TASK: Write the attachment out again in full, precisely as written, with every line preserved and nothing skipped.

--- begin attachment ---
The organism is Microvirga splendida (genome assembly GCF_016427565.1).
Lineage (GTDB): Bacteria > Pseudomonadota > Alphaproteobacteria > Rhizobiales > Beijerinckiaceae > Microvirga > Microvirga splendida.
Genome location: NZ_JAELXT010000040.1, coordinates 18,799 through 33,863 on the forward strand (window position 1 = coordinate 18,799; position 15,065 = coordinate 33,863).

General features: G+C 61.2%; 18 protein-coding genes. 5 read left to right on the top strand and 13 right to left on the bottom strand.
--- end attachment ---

The organism is Microvirga splendida (genome assembly GCF_016427565.1).
Lineage (GTDB): Bacteria > Pseudomonadota > Alphaproteobacteria > Rhizobiales > Beijerinckiaceae > Microvirga > Microvirga splendida.
Genome location: NZ_JAELXT010000040.1, coordinates 18,799 through 33,863 on the forward strand (window position 1 = coordinate 18,799; position 15,065 = coordinate 33,863).

General features: G+C 61.2%; 18 protein-coding genes. 5 read left to right on the top strand and 13 right to left on the bottom strand.